The importance of considering the duration of extreme temperatures when investigating responses to climate change
Isotalo, Teija; Rotenbiller, Lilla; Candolin, Ulrika (2022), The importance of considering the duration of extreme temperatures when investigating responses to climate change, Dryad, Dataset, https://doi.org/10.5061/dryad.nzs7h44tt
The frequency and duration of heatwaves are increasing because of human activities. To cope with the changes, species with longer generation times may have to rely on plastic responses. The probability that their responses are adaptive is higher if the species have experienced temperature fluctuations also in their evolutionary past. However, experimental studies investigating responses to heatwaves often use exposure times that are significantly shorter than recent heatwaves. We show that this can lead to faulty conclusions and that the duration of higher temperature has to be considered in experimental designs. We recorded the response of threespine stickleback to prolonged duration of higher temperature during the breeding season, using a population that has experienced large fluctuations in temperature in its past and, hence, is expected to endure temperature changes well. We found males to adaptively adjust their reproductive behaviours to short periods of higher temperature, but not to longer periods that extended across two breeding cycles. Males initially increased their reproductive activities - nest building, courtship and parental care - which ensured high reproductive success during the first breeding cycle, but decreased their reproductive activities during the second breeding cycle when exposed to sustained high temperature. This reduced their courtship success and resulted in fewer offspring. Thus, a species expected to cope well with higher temperature suffers fitness reductions when the duration of high temperature is prolonged. The results stress the importance of considering the duration of extreme environmental conditions when investigating the impact that human activities have on species. Responses to short-term exposures cannot be extrapolated to assess responses to longer periods of extreme conditions.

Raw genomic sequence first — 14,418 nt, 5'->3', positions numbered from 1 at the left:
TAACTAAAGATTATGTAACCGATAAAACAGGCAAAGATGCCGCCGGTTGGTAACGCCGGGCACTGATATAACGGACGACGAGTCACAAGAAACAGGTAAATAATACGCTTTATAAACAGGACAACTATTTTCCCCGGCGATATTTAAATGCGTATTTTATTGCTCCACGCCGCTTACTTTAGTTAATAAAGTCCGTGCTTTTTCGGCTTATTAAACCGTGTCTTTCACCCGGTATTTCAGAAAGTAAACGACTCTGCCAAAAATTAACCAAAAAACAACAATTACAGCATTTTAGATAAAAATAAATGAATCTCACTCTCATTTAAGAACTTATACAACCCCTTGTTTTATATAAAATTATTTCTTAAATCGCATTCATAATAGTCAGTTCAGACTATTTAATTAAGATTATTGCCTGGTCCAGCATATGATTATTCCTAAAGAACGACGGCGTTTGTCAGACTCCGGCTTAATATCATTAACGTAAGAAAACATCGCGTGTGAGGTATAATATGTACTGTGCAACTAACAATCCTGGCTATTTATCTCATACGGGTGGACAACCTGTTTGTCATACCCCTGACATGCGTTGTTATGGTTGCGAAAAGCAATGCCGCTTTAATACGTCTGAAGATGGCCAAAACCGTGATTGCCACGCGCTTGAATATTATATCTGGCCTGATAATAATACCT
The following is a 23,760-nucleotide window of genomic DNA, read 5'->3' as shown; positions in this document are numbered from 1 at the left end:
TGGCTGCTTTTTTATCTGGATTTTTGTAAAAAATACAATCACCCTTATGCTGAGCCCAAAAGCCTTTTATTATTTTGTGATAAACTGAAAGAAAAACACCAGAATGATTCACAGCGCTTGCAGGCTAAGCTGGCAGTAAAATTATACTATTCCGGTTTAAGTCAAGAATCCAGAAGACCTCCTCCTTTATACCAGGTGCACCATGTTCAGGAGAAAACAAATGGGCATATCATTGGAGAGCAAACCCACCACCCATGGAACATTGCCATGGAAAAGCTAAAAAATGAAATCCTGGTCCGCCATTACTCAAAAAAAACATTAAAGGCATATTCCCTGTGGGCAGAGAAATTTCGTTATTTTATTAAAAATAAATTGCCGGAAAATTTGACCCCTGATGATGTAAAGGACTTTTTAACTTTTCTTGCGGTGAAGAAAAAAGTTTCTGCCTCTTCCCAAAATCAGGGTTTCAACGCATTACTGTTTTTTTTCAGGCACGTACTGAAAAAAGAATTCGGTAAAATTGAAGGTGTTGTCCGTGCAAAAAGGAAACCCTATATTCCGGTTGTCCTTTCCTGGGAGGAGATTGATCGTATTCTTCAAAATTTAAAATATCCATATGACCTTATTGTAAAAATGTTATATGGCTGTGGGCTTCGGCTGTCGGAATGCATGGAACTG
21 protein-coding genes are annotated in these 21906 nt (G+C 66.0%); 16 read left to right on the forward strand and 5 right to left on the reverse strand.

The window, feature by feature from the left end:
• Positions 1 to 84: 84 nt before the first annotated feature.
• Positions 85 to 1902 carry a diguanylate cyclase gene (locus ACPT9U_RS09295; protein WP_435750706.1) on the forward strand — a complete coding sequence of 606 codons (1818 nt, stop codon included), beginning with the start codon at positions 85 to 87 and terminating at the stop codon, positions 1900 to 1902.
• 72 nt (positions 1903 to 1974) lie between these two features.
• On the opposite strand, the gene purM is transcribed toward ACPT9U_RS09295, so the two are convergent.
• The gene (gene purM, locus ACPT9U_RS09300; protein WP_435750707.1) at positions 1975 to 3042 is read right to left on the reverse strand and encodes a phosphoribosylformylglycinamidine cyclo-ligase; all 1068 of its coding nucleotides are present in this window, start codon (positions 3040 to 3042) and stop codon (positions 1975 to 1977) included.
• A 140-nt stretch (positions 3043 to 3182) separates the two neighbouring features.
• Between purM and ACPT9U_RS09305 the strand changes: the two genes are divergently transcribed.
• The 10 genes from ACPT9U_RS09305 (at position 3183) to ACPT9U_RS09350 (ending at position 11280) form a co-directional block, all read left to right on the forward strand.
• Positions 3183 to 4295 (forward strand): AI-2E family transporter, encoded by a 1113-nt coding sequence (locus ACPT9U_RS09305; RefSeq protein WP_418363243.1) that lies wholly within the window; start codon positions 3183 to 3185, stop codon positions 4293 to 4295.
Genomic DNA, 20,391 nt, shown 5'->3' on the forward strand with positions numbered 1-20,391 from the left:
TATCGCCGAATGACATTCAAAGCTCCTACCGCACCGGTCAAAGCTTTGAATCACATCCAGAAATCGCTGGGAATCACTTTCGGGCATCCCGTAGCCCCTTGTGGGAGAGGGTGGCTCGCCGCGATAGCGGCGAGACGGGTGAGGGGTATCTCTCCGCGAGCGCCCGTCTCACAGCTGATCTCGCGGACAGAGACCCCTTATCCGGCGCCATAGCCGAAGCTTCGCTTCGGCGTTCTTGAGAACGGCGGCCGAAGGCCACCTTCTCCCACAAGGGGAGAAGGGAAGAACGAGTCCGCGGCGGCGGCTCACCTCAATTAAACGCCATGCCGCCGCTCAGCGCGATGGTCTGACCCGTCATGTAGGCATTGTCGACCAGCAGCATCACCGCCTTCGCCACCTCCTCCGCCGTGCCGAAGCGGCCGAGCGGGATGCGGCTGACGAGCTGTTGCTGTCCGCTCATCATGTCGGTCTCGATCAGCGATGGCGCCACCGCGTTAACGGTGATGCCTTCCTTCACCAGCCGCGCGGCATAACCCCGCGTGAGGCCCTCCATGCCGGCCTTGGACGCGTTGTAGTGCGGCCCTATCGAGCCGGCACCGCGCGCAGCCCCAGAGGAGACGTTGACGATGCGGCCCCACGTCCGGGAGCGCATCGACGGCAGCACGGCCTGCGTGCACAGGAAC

Svenska Kulturfonden i Finland
Walter och Andree de Nottbeck Foundation